lawnjelly

lawnjelly

 

Node Editor

Just a quick update to show I've just started getting the GUI working for texture tools. The node editor is still a work in progress but it seems to do the job. I still haven't done any significant work on the methods yet but that is the fun stuff .. I've been getting the boring interface and framework working first. There are just some simple test methods as yet, I will be adding more complex blending etc tech soon. It is now pretty easy to add new methods (like plugins) without worrying about the rest of the program.

lawnjelly

lawnjelly

 

Texture tools

After attempting to texture some models recently, using projection painting in 3d paint, the new healing brush is proving fantastic at healing up those edges between projections, but I must admit I get very frustrated trying to find suitable reference images. Part of the problem I have decided is that I'd often like to be able to have larger, more homogeneous areas of texture to clone from. Given that I have a reasonable healing implementation working, it struck me I should be able to have some algorithms for doing this little job for me, to provide better source material for painting. I thought about putting this ability directly into 3d paint, however, it seemed to make more sense to do a separate small utility app for this kind of thing, which might be useful to more people. So, eager to not make the major mistake I made with 3d paint, that of under-engineering the initial program, I decided to make a positive effort and spend a few days building a solid backbone to the texturing program, so it will be easy to maintain and add to in the future. Instead of making a photoshop like affair, this will be a very focused app, and at the moment I'm thinking in terms of a node based editor with some input textures, and methods, producing intermediate and final textures for export. I'm planning for you to be able to move the nodes in the UI, assign inputs and outputs and parameters. Although the UI is not yet operational, the framework is getting there and I've implemented a first test method. I decided one useful first pass before other methods would be to equalize the colours across an image. Here is an example I have run it on a skin photo, left is before, right is after. Bland and boring on the right, but that is what I am going for, it should be easier to clone etc. The way the method works is it first finds the average colour in the entire image, then gaussian blurs the image. For each pixel it then finds the difference between the blurred colour and the average colour, then adds this difference (with a multiplier) to the original pixel colour. This has the effect of reducing local colour contrast, or increasing colour contrast depending on the sign of the multiplier. Anyway, obviously loads more methods to come, maybe some using variations of the healing technique from Georgiev's paper. All colours are converts to floats, and can be converted to linear, and HSL or LAB colour spaces.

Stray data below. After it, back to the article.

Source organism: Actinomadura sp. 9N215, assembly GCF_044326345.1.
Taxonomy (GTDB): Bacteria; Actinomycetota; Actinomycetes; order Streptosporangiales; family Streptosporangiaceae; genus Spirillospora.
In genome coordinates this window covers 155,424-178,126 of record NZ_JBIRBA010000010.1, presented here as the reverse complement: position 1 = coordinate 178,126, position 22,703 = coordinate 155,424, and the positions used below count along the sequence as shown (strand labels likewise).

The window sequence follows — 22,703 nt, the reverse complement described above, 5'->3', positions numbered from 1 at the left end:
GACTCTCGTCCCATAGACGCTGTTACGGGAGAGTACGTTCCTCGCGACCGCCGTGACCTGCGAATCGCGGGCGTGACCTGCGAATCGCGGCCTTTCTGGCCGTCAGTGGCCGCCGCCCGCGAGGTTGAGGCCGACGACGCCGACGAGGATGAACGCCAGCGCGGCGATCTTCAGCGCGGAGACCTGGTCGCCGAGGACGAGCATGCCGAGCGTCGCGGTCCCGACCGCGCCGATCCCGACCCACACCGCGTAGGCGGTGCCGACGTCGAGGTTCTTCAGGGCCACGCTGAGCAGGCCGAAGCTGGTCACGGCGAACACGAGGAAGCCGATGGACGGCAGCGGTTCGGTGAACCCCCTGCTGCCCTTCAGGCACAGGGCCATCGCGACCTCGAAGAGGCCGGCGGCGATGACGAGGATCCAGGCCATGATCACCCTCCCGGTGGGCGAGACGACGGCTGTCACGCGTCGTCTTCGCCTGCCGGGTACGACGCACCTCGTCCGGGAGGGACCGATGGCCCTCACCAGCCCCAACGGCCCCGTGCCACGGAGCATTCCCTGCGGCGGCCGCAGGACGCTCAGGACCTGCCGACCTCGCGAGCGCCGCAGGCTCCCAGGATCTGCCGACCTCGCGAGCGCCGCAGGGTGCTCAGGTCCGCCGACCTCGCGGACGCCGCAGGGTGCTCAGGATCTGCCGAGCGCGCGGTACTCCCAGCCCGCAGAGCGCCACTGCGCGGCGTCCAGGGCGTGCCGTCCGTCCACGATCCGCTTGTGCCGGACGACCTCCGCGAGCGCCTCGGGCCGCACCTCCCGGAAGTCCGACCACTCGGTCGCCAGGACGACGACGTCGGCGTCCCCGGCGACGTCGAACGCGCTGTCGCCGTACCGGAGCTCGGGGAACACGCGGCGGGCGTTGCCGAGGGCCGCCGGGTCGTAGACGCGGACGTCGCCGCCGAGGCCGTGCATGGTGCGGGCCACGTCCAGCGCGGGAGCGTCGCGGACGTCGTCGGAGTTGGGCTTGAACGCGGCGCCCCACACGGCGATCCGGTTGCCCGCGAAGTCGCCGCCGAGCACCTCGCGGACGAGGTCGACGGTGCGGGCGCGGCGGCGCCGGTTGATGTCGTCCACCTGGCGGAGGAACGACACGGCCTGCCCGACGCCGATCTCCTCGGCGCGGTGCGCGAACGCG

lawnjelly

lawnjelly

Project Management